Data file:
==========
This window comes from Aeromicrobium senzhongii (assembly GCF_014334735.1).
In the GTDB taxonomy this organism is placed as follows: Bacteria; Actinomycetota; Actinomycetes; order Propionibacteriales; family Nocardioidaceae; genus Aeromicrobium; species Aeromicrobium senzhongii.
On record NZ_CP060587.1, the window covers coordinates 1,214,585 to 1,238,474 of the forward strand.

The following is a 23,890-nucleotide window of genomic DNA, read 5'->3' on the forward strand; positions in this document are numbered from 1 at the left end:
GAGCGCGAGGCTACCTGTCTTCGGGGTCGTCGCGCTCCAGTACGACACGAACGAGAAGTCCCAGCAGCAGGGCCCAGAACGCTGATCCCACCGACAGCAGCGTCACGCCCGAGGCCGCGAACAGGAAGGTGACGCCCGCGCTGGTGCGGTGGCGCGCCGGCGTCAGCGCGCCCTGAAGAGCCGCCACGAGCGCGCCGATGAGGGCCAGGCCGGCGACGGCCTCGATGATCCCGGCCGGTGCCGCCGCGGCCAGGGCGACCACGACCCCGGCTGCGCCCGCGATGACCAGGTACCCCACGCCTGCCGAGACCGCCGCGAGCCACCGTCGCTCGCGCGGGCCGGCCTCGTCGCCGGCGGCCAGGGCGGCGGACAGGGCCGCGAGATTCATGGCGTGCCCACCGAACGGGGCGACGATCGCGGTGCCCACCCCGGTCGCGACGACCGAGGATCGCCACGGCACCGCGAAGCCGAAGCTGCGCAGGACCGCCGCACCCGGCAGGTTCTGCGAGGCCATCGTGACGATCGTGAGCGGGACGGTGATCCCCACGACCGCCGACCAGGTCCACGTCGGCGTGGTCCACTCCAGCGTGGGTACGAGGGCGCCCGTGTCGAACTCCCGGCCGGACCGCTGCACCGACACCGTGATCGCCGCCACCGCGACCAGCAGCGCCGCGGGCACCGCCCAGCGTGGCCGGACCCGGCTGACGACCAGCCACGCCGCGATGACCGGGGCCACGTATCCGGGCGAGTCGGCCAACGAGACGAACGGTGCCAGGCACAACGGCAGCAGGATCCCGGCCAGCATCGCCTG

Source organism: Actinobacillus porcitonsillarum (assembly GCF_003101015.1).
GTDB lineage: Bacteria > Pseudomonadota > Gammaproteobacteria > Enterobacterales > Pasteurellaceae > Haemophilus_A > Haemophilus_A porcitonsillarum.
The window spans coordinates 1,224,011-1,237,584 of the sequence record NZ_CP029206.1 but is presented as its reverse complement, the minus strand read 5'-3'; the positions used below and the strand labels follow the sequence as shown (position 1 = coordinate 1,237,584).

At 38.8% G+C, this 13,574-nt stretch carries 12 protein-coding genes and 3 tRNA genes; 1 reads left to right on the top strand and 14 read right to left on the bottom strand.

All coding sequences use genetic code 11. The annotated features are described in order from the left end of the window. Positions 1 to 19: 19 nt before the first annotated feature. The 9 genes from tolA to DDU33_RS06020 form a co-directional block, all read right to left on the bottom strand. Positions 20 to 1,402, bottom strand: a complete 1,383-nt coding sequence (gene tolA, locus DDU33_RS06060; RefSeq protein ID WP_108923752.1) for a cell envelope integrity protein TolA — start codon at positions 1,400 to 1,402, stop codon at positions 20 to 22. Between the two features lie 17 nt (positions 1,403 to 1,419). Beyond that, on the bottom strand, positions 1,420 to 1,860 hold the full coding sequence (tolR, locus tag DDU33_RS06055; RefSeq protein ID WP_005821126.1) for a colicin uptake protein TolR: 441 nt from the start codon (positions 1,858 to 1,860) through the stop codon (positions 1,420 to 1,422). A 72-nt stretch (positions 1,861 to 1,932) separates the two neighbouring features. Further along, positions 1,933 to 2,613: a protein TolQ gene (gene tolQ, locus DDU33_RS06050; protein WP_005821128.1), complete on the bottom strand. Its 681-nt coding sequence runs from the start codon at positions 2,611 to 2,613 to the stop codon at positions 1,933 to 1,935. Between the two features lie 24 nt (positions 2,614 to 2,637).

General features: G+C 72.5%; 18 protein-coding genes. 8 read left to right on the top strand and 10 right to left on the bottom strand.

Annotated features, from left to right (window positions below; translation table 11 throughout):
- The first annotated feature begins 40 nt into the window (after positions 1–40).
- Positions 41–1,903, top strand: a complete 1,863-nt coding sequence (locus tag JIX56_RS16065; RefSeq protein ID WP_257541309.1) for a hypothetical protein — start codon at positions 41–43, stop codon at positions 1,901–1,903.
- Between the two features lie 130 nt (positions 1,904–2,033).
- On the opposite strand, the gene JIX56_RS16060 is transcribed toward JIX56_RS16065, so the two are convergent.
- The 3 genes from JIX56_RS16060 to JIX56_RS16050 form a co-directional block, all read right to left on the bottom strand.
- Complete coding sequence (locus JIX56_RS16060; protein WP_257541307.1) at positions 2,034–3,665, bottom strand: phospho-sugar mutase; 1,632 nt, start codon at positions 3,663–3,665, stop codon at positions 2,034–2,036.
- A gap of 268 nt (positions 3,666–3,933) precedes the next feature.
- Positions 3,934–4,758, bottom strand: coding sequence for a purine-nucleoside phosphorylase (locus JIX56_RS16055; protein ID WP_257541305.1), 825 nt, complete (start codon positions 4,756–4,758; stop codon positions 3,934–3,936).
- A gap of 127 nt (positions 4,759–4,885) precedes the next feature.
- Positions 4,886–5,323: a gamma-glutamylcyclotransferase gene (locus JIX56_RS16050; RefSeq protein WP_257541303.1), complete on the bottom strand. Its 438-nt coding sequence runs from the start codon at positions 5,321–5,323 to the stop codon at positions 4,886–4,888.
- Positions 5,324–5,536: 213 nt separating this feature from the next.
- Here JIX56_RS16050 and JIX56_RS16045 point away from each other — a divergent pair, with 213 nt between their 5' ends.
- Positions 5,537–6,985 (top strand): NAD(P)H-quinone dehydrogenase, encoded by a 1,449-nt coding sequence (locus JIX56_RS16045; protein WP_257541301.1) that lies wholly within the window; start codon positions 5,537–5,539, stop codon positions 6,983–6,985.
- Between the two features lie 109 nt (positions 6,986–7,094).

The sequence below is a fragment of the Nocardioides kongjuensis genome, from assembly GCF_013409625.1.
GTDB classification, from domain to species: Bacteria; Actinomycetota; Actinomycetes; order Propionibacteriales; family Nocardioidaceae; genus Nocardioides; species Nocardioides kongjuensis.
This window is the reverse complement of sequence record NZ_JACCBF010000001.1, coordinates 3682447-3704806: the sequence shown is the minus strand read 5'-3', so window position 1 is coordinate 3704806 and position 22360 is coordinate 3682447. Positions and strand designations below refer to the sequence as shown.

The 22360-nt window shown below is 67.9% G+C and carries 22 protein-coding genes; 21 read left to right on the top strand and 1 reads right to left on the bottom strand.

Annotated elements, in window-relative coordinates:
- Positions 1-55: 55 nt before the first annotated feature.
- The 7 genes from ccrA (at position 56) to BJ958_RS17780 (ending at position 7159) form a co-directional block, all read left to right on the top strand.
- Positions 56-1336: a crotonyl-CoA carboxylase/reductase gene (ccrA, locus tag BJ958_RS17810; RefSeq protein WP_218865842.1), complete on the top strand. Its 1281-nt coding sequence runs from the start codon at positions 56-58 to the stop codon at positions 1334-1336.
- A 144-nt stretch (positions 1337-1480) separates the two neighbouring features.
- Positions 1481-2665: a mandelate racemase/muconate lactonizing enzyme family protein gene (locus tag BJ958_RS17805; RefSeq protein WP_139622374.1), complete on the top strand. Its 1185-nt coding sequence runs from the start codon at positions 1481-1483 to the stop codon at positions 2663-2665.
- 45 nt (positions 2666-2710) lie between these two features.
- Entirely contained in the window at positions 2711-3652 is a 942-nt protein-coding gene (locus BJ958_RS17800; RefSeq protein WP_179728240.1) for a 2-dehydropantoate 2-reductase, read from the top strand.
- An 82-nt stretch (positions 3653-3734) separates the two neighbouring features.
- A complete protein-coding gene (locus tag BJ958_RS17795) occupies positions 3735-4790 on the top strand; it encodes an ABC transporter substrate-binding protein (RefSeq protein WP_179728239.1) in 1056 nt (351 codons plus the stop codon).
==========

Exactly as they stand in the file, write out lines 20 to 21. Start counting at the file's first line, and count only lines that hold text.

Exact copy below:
- Positions 3,934–4,758, bottom strand: coding sequence for a purine-nucleoside phosphorylase (locus JIX56_RS16055; protein ID WP_257541305.1), 825 nt, complete (start codon positions 4,756–4,758; stop codon positions 3,934–3,936).
- A gap of 127 nt (positions 4,759–4,885) precedes the next feature.